Modulation of catecholamine responsiveness and β-adrenergic receptor/adenylyl cyclase pathway during cardiac allograft rejection

Gábor Szabó, Susanne Bährle, Martin Braun, Nicole Stumpf, Christian F. Vahl, Siegfried Hagl

Research output: Contribution to journalArticle

5 Citations (Scopus)

Abstract

Background. This study investigated the changes of catecholamine responsiveness and β-adrenergic receptor/adenylyl cyclase pathway during acute cardiac transplant rejection. Methods. Isogeneic Lewis to Lewis and allogeneic Dark Agouti (DA) to Lewis rat cardiac transplants were studied 3 and 5 days after heterotopic intraabdominal transplantation (n=6/group). Myocardial blood flow (MBF), left ventricular systolic pressure (LVSP), maximum pressure development (+dP/dt), and end-diastolic pressure (LVEDP) were measured using an intraventricular balloon. Contractile response to dobutamine (5 μg/kg/min) was also assessed. In separate groups β-adrenergic receptor density and adenylyl cyclase activity were measured in the grafts, in the recipients' native hearts and in native hearts of sham-operated controls. Results. During mild to moderate rejection cardiac function indices remained unchanged, although MBF and contractile response to dobutamine decreased significantly (P<0.05) in the allogeneic group. The β-adrenergic receptor density was significantly (P<0.05) increased in both isografts and allografts and in the native hearts of allografted recipients in comparison to native hearts of controls. Adenylyl cyclase activity showed a significant decrease (P<0.05) only in allografts. During severe rejection, LVSP and +dP/dt decreased and LVEDP increased in allografts in comparison to isografts (P<0.05). This was accompanied by a significant decrease in MBF, contractile response to dobutamine, β-adrenergic receptor density, and adenylyl cyclase activity (P<0.05). Conclusions. Both microcirculatory disturbances and primary alteration in adenylyl cyclase activity may contribute to decreased contractile reserve in mild to moderate cardiac allograft rejection, whereas β-adrenergic receptor density seems to be also influenced by cardiac denervation. Severe rejection leads to systolic and diastolic heart failure with complex dysregulation of the β-adrenergic receptor/adenylyl cyclase pathway and impaired microcirculation.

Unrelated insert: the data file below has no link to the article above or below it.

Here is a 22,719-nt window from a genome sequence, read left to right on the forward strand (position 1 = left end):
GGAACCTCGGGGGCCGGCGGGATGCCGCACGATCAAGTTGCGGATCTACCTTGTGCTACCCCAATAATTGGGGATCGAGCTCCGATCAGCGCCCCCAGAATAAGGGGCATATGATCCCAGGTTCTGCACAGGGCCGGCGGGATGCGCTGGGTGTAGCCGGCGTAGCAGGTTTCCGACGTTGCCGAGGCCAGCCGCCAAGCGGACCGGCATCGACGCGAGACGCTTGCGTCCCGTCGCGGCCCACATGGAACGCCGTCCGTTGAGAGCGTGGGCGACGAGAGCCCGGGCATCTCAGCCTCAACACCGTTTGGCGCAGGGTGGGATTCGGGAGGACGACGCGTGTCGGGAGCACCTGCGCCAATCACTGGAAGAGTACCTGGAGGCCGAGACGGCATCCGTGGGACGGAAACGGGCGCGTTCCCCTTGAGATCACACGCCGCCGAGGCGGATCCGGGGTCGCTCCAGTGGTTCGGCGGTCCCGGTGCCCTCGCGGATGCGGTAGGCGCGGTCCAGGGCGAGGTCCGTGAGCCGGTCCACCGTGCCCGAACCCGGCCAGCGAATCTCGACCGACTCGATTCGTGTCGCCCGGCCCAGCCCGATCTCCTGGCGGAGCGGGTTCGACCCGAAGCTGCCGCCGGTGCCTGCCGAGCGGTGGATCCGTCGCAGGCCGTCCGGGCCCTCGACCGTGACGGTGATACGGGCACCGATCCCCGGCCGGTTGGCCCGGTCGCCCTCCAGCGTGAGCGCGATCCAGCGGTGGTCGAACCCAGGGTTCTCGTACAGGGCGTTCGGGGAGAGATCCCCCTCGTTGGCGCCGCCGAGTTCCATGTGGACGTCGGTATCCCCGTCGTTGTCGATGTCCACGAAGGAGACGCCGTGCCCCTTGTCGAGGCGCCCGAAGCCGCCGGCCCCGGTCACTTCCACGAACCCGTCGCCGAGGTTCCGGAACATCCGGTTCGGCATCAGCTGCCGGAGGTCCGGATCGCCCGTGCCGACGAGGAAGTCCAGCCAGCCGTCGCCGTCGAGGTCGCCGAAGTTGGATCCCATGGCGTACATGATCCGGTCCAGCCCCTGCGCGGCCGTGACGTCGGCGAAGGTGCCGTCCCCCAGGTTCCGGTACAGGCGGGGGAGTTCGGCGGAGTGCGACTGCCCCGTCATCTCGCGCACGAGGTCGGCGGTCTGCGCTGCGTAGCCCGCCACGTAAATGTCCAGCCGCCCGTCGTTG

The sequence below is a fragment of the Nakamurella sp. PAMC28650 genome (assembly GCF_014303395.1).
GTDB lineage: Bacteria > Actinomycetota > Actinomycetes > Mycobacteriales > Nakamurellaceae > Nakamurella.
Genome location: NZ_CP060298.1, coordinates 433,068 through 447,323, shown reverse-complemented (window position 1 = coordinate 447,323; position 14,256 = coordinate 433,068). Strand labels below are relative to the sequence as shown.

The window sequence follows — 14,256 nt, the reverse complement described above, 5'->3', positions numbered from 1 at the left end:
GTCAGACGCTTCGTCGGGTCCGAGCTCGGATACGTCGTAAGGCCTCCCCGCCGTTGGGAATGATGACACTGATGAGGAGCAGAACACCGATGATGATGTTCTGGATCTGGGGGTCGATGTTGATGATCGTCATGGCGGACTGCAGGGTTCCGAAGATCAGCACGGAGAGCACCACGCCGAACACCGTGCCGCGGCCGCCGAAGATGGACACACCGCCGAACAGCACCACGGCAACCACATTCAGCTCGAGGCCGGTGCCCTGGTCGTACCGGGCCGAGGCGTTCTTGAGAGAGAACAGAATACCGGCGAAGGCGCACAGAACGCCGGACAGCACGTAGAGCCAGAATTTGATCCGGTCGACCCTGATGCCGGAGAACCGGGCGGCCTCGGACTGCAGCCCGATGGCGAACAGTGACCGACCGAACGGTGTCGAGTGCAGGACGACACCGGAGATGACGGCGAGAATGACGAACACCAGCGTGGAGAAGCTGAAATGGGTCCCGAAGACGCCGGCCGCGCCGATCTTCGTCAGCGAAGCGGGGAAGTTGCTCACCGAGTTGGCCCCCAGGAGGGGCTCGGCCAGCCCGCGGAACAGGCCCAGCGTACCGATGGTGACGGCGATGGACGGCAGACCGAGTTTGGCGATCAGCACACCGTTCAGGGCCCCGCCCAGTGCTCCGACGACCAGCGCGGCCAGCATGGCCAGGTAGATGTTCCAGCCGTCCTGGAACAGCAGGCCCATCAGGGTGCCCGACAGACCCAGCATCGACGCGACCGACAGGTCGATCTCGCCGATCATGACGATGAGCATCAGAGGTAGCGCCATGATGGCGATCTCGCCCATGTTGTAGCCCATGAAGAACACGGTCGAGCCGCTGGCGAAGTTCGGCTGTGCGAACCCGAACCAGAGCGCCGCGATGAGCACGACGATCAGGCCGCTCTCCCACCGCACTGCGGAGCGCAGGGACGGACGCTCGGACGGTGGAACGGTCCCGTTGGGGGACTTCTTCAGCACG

Original languageEnglish
Pages (from-to)535-540
Number of pages6
JournalTransplantation
Volume73
Issue number4
Publication statusPublished - Feb 27 2002

    Fingerprint

ASJC Scopus subject areas

  • Transplantation

Cite this